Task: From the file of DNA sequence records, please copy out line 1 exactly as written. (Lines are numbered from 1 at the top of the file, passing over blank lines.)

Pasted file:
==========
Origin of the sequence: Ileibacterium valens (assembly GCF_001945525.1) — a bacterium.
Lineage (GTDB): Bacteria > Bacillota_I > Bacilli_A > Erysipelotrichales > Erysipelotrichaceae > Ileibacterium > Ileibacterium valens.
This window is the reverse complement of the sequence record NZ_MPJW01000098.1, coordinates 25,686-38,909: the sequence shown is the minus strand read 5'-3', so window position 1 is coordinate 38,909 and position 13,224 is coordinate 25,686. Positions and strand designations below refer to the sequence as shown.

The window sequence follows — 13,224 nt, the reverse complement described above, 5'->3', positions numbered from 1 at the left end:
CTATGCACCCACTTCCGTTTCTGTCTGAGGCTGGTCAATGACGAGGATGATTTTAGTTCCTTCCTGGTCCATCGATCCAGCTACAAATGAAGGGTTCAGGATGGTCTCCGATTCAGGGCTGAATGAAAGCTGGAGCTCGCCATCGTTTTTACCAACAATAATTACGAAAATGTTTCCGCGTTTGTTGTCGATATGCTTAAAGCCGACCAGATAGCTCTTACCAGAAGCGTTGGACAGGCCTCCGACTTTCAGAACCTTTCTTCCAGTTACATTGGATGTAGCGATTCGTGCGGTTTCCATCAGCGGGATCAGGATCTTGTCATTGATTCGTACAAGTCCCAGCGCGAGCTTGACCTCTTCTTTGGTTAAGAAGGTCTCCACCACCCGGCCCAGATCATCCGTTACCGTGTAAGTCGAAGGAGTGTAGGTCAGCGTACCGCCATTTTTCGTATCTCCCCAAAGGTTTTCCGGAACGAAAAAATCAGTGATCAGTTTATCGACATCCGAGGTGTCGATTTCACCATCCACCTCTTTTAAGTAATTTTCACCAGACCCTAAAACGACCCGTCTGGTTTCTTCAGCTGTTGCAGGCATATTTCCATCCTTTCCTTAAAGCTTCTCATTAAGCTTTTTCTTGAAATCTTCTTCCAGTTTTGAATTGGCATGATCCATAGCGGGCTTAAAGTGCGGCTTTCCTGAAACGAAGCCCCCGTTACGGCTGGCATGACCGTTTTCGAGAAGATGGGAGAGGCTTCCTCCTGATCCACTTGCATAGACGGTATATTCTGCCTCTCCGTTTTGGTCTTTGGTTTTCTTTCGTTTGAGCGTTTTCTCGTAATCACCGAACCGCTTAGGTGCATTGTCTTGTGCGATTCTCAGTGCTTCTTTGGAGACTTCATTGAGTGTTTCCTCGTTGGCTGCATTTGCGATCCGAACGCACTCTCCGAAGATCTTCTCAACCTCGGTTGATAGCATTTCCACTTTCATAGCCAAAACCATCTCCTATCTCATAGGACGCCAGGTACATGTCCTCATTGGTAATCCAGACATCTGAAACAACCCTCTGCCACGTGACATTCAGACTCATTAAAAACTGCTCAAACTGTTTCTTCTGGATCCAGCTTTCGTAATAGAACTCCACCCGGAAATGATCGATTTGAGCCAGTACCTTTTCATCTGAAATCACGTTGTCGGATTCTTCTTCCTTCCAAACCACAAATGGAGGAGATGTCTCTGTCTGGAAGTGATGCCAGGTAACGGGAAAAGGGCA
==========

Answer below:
Origin of the sequence: Ileibacterium valens (assembly GCF_001945525.1) — a bacterium.